Archive for “Fatigue” Tag

When Do You Train Young Athletes?

 

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Train Young Athletes Correctly

From a study published in the Swimming Science Bulletin. Authored by Brent S. Rushall & John Marsden:

 

"All sports require high degree of skill for superior performance. The major emphasis of a (youth athletic) training program should be skill excellence. For skills to be developed, learning should occur in non-fatigued states… It is advisable to schedule auxiliary training sessions either after a (sport) session or at some time that allows complete recovery from its execution so that no residual fatigue is carried over".

 

I’ve never mentioned this in literature, but have advocated it several times through lectures and seminars. Learning how to create appropriate training sessions is crucial to working with young athletes. If you are forced to have the technical practice AND the training session within the same day (as is typical), make sure that the training session comes AFTER practice. This keeps the body and CNS rested and for skill acquisition and demonstration during practice.

 

Ever notice that the "science" of strength, conditioning and fitness is more
complex than many realize?

 

Train Young Athletes

It’s really got nothing to do with just throwing some exercises together and
counting sets and reps.

 

Does speed training come before or after strength training?

 

When is it best to train the "core"?

 

Where does flexibility training fit into the daily picture?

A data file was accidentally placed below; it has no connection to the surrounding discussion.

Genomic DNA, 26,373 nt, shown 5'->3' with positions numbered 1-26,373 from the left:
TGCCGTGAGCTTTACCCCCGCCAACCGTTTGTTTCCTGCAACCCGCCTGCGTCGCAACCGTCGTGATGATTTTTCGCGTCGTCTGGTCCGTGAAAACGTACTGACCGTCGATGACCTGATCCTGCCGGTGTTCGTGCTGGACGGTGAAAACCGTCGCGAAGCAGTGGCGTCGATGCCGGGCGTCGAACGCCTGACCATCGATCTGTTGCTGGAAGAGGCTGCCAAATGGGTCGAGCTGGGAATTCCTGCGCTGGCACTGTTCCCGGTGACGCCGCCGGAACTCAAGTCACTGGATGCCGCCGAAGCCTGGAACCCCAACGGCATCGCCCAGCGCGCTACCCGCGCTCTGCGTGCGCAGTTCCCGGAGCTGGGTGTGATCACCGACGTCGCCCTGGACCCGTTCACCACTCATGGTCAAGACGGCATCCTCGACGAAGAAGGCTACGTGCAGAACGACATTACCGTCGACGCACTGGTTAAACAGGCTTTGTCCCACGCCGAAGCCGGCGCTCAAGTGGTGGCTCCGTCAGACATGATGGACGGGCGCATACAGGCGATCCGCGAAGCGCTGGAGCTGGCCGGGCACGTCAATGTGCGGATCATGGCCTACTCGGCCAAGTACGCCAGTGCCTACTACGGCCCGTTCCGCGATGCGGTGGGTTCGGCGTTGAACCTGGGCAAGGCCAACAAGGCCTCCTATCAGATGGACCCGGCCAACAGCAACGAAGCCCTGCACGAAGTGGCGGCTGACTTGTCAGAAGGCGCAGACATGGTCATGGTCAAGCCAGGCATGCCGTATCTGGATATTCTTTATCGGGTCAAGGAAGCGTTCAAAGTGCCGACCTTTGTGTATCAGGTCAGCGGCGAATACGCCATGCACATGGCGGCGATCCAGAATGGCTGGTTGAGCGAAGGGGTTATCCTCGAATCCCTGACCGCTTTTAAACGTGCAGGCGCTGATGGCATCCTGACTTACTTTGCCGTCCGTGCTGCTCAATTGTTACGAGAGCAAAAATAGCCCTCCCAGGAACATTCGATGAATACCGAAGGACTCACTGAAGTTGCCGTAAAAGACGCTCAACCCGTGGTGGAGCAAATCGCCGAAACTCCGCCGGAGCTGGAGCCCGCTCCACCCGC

Getting the most from your young athletes and truly making them the very
best they possibly can be means knowing as much as you can about how
to train them properly.

 

It’s not a day-by-day concept or fly-by-the-seat-of-your-pants situation.

 

It requires a system.

 

A complete and comprehensive system that is internationally proven to be
successful and can be implemented by you TOMORROW with ease.

 

A system just like this one…

 

strength training for young athletes

 

 

 

 

 

 

 

 

 

 

IYCA Tip of the Week

 

Young Athletes and speed training

Maybe this is something you don’t need to hear.

 

But then again, maybe it’s something you really need to hear.

 

I say that because we all ‘seem’ to know it, but then whenever I
have a conversation with a Coach or Trainer about the topic,
I see the same mistakes being made over and over again.

 

So here it is bluntly –

 

Speed Training should not produce fatigue in your young athletes.

 

Again, it’s a ‘fact’ that every Coach and Trainer seems to
understand from a theoretical perspective, but seldom implements
properly in a practical setting.

 

Your work-rest ratios when programming for speed must be set
in such a way that your young athletes are fully recovered before
the next set commences.

 

Anything less than complete recovery means that CNS is not
firing with optimal capacity and you are, in fact, training lactic
acid threshold instead.

 

There are two ways to ensure that your young athletes are
recovered well between sets: